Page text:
Another abuse in legislative scholarship program

Another abuse in legislative scholarship program

Ah, Illinois, a state where even the reformers need reforming.

The latest evidence is the disclosure that one of the biggest populists in the state Legislature, Rep. Mike Boland, D-East Moline, has awarded two of those notoriously abused "legislative scholarships" to the daughter of his biggest individual campaign donor.

Boland has given two one-year scholarships to Western Illinois University to Alleyene Suehl, the daughter of Barb Suehl. The scholarships are worth a total of about $10,000. The elder Suehl, a real estate agent, donated nearly $16,000 to Boland's campaign committee in 2004 and 2005.

In addition, she told The Rock Island Argus and The Moline Dispatch that she earns about $100,000 a year, which raises questions about whether the scholarship shouldn't have gone to a needy student.

This points out once again how corrupt the decades-old legislative scholarship program is and why it needs to be abolished. It's nothing more than an expensive goodie for legislators – expensive because the state's universities, not legislators, are forced to pay for the scholarships and a goodie because it's a way for lawmakers to reward friends and campaign contributors.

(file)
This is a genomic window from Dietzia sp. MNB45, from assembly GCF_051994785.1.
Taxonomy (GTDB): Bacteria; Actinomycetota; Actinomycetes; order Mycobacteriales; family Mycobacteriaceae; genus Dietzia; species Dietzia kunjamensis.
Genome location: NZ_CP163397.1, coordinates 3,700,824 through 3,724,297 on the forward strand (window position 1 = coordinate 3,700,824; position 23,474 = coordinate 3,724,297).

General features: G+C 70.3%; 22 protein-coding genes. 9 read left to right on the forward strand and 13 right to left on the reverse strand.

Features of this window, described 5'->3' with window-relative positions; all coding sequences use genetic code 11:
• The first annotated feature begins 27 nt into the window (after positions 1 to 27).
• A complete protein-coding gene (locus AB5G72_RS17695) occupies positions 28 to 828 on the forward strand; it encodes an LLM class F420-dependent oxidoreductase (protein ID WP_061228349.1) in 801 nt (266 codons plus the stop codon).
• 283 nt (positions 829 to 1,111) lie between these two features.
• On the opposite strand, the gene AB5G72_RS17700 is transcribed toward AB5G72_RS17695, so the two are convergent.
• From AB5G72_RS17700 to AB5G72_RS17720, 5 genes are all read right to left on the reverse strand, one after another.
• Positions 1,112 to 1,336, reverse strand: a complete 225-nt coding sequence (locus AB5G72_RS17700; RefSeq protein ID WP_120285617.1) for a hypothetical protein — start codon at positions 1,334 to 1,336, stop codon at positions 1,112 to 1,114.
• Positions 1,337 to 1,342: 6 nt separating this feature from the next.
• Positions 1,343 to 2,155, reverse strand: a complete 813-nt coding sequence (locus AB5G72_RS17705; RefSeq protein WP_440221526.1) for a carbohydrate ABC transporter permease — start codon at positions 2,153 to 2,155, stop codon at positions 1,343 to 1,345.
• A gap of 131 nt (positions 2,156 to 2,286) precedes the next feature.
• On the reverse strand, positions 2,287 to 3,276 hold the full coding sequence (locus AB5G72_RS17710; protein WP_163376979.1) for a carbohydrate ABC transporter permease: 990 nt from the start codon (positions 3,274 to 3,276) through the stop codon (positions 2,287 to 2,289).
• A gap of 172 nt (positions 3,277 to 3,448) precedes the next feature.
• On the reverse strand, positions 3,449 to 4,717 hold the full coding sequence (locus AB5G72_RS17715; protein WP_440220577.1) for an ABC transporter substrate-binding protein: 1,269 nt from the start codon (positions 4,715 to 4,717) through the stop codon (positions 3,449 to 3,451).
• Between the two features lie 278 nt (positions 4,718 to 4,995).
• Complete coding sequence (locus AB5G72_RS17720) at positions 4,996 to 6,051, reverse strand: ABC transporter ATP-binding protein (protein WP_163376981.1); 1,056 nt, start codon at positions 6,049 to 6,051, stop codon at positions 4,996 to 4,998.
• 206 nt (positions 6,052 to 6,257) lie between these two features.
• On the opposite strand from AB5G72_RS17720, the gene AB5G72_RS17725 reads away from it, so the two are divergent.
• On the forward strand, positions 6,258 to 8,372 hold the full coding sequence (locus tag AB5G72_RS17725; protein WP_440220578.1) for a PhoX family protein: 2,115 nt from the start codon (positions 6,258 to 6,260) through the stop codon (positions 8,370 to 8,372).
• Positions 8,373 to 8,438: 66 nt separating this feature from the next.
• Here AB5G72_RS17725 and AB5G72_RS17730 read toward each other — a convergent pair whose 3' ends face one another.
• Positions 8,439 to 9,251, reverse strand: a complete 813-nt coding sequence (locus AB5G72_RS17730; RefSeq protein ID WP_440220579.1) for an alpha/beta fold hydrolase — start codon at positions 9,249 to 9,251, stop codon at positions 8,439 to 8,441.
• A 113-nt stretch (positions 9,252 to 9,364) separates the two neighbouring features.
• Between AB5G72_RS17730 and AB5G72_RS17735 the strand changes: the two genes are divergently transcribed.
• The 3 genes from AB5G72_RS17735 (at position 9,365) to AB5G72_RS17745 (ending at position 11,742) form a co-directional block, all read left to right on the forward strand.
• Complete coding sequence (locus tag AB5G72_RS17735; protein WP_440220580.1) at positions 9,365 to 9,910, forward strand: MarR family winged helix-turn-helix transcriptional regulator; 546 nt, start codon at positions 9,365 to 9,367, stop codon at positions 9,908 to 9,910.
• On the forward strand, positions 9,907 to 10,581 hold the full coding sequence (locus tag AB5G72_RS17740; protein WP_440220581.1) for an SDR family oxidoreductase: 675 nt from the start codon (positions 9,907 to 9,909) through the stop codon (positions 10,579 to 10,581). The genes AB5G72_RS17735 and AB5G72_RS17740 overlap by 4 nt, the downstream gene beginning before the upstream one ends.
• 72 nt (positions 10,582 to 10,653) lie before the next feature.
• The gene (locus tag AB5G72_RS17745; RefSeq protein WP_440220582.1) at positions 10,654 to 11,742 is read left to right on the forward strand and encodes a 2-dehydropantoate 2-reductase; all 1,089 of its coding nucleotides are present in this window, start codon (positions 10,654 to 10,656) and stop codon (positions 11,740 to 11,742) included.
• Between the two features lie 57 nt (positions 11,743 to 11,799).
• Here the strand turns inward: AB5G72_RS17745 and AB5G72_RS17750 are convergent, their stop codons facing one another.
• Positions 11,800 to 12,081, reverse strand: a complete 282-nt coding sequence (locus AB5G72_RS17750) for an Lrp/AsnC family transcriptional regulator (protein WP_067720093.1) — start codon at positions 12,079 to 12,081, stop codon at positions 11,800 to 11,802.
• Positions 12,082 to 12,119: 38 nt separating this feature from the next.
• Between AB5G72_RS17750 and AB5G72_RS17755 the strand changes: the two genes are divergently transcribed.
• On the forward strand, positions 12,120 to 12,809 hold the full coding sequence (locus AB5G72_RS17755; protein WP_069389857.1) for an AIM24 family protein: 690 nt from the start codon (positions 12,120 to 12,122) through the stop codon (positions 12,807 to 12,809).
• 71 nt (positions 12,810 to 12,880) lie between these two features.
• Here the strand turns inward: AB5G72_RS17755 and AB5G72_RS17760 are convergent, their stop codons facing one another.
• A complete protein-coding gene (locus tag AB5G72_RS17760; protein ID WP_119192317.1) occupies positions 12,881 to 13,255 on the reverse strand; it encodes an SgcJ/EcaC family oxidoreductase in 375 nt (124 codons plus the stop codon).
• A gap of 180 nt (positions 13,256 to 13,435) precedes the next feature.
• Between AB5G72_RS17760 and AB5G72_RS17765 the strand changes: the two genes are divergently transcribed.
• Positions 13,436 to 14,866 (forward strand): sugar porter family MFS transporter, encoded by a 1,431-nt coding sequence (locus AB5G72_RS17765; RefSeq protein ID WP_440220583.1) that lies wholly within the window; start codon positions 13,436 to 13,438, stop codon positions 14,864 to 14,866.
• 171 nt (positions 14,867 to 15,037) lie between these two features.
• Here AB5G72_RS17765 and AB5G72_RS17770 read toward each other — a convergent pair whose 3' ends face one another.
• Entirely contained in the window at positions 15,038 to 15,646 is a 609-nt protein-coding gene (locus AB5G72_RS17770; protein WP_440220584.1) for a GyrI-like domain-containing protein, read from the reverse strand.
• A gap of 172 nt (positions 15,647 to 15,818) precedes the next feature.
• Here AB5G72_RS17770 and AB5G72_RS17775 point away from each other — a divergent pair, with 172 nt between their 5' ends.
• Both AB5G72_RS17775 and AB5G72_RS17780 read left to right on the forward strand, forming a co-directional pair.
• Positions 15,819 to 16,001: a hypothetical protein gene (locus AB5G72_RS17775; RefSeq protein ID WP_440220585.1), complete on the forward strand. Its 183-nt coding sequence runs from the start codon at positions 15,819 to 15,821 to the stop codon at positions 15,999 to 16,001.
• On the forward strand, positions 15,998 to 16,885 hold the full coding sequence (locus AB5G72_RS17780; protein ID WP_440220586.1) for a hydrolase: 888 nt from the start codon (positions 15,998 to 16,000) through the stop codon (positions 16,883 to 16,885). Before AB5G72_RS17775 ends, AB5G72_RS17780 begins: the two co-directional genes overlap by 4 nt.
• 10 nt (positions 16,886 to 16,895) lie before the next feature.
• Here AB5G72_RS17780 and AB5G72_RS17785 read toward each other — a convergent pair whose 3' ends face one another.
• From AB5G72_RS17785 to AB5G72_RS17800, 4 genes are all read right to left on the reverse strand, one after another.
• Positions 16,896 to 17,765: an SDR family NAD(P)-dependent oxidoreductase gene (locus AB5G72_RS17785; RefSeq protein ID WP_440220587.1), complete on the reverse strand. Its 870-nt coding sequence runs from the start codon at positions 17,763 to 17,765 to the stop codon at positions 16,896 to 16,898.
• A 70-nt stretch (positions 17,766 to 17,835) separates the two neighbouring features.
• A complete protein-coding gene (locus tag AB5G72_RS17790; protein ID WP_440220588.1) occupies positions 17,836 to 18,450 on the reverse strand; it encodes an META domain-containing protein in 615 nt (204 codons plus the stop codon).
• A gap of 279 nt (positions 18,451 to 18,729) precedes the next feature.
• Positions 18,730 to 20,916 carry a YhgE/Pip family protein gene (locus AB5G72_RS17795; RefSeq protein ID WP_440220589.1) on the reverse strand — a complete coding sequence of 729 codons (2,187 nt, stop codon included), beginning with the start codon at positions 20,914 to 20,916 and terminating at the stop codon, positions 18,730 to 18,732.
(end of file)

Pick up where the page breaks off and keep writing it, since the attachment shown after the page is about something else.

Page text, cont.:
"This just smells of pay-to-play politics," said Cindi Canary, director of the Illinois Campaign for Political Reform.

She suggested that legislators should establish some criteria for handing out the two four-year scholarships (sometimes divided into eight one-year awards) that they get every year. But we'll go her one better. Three local lawmakers – Sen. Rick Winkel, R-Urbana, and Reps. Naomi Jakobsson, D-Urbana, and Bill Black, R-Danville – all have chosen not to participate in the program. That's the right thing to do.

The next step: abolish the program. Gov. Rod Blagojevich tried to do that a few years ago but the Legislature blocked the idea. Reformer Mike Boland, a frequent spokesman for ethics and campaign finance reform in Illinois, was one of the lawmakers who voted to continue the program.

Sections (2):Editorials, Opinion
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